Low & Bonar sells stake in film venture
DUNDEE, SCOTLAND — Low & Bonar plc has sold its 50.01 percent interest in its Bonar Constantia Ltd. joint venture to its Austrian partner, Constantia Verpackungen AG, for £4 million ($6.44 million).
The venture, through its wholly owned subsidiary Bonar Teich Flexibles Ltd., makes film and paper packaging at two sites at Derby, England, and Dundee. The company supplies flexible packaging chiefly to the food industry in the United Kingdom and abroad, according to Low & Bonar.
Dundee-based Low & Bonar said the joint business has been badly hit this year by increasing market competition, exacerbated by the continuing strength of the British pound.
In the fiscal year ended Nov. 30 Bonar Constantia made pretax profit of around $4.18 million on sales of $45 million.
``The increasingly competitive nature of the flexible packaging business, which we believe will continue into the future, necessitates total commitment to this market,'' said Jim Heilig, Low & Bonar chief executive officer.
He said Low & Bonar will use the proceeds of the sale to expand core businesses.
Bonar Teich Flexibles produces a range of packaging for medical, pharmaceutical and industrial applications, but food packaging represents around 80 percent of its sales, according to Tom Findlay, the firm's managing director.
The firm, which employs 260, does extrusion coating and laminating and printing.
The Bonar/Constantia joint venture dates back to 1990 when the Vienna-based company took its first major step into the United Kingdom.
Method Associates expands its facility
KEYPORT, N.J. — Medical thermoformer Method Associates Inc. plans to spend at least $300,000 in the next year to add a white room and several new machines, including two thermoformers and a computer numerically controlled router.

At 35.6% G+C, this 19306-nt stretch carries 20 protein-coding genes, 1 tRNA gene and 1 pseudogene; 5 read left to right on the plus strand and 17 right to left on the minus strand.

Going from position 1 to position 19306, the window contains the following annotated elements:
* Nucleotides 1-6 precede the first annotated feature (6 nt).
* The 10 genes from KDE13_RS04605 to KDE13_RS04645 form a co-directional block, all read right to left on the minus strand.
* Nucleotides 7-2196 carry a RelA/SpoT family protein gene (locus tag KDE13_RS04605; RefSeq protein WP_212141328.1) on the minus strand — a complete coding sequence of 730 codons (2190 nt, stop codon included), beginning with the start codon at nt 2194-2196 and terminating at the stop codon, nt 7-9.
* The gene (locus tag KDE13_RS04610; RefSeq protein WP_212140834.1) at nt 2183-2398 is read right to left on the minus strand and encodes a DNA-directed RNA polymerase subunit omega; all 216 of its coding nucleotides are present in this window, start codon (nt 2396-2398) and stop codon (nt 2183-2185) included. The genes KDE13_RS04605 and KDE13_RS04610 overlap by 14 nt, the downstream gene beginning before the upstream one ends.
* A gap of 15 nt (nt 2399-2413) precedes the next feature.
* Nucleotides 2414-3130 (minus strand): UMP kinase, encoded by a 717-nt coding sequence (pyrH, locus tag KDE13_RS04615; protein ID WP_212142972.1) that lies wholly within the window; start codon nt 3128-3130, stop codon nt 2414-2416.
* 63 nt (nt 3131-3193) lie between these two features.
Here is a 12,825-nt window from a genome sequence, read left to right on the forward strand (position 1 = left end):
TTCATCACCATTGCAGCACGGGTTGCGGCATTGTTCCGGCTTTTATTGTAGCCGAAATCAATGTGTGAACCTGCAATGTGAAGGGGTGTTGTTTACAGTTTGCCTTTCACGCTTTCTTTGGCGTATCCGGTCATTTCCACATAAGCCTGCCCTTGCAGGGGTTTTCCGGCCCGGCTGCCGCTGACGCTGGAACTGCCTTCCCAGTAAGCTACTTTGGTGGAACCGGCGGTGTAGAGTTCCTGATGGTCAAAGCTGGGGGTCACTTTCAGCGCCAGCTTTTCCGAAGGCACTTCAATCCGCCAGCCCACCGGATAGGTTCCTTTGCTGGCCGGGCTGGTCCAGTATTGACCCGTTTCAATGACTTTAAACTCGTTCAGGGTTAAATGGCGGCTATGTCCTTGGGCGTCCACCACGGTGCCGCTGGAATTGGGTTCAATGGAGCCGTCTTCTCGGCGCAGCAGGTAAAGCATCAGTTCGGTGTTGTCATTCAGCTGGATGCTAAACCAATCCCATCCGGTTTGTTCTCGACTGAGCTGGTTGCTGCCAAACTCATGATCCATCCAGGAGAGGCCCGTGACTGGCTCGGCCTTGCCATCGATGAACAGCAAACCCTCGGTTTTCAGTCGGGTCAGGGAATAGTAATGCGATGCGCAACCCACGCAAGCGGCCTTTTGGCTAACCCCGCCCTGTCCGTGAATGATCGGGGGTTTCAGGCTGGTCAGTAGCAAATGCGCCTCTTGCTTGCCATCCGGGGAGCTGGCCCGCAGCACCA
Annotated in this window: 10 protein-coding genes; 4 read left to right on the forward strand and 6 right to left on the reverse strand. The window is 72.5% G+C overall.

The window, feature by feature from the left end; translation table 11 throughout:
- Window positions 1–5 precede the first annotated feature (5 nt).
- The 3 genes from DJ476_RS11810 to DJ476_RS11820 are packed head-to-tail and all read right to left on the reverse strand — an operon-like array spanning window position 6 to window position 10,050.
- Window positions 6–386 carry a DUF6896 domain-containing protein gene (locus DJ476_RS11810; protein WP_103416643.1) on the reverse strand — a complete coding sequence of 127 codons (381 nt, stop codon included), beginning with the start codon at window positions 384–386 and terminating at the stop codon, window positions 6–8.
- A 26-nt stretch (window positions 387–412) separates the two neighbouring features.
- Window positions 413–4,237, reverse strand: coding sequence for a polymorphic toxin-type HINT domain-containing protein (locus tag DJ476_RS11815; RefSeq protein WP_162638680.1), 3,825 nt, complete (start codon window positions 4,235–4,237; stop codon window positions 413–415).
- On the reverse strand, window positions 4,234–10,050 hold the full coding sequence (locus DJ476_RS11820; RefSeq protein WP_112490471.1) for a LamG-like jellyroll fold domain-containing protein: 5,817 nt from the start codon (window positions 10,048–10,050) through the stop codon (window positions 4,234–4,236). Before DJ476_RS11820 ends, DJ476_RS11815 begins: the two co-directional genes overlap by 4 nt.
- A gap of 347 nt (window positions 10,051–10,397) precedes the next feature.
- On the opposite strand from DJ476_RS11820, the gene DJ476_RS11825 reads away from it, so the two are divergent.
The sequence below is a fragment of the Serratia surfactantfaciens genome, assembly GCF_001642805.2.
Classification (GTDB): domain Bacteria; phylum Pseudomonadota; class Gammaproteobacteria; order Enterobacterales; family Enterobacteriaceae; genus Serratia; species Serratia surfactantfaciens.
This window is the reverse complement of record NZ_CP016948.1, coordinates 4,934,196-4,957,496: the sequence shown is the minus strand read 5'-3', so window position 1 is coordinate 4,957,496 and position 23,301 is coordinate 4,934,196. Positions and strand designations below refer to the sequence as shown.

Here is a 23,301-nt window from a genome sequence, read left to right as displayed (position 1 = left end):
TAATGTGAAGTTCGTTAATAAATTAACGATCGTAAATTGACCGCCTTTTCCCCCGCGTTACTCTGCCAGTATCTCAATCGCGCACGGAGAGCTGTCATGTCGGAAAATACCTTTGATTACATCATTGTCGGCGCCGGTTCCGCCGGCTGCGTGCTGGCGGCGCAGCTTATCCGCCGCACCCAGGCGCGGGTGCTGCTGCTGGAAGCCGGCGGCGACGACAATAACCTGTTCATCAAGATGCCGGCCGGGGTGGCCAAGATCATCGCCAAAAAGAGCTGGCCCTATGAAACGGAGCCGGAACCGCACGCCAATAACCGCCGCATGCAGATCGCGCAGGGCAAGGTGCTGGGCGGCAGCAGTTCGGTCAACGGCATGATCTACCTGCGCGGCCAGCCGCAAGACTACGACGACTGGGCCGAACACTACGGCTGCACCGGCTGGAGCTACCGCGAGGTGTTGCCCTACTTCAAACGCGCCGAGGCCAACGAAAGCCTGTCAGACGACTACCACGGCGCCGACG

The Keyport-based firm has been focused on medical markets, but plans to start making heavy-gauge products such as buoys and boat parts, said Steve Will, general manager.
The two additional thermoformers will give the company nine.
The firm occupies 25,000 square feet and hopes to expand into another 11,000 square feet in its current building next year, he said.
The firm's sales have risen from $1.2 million last year and are expected to top $2 million in 1997, he said.
Method is owned by Will's family. He started working for the firm last year after working as production manager for Solar Plastics Inc. in Tampa, Fla., and Kurd Enterprises Inc. in Charleston, S.C., from 1992-1996.
Great American adds film extrusion lines
VERNON, CALIF.—Great American Packaging Inc. is adding two 31/2-inch monolayer blown film extrusion lines after a recent relocation within Vernon to a larger facility.
``We will add eight to 10 employees once the equipment is in,'' President Greg Gurewitz said in a telephone interview. Great American currently employs 50.
The firm extrudes, prints and converts low density and linear low density polyethylene into bags and film products. The company can do fast changeovers and economically make small orders as needed, Gurewitz said.
The new Brampton equipment, costing more than $750,000, will increase Great American's number of extruders to four, running alongside two printers and five converting machines.
Between July and September, Great American moved operations about 12 blocks to a 40,000-square-foot plant.
The plant cost about $1.2 million, including improvments to the facility.
As a student, Gurewitz began selling bag processing jobs in 1966. He started converting material for regular bags in 1972 and extruding in 1980 at the former leased Vernon location, which occupied 18,500 square feet.
Tank maker Denali plans stock offering
HOUSTON — Denali Inc. of Houston has registered with the Securities and Exchange Commission for an initial public offering of common stock.
Through its subsidiaries — Fluid Containment Inc., Hoover Containment Inc. and Ershigs Inc. — Denali makes fiberglass-reinforced plastic underground storage tanks and corrosion-resistant products.
According to government filings, Denali agreed in September to acquire all the issued and outstanding stock of LaValley Construction Inc. of Biloxi, Miss., for $3.9 million in cash and direct acquisition costs of $100,000. The acquisition is scheduled for completion at the end of October. LaValley makes engineered FRP products.
Also in September, Denali agreed to acquire all of the issued and outstanding stock of Sefco Inc. of Tulsa, Okla., for $4.7 million.
Sefco makes above-ground steel storage tanks. The deal should be completed by the end of October. Denali also makes steel tanks.
Denali acquired Ershigs in February for $6.1 million. Both Ershigs and LaValley make FRP products for the pulp and paper industries.
Denali reported pro forma 1997 sales of $104.9 million, with about $30.1 million in plastics sales.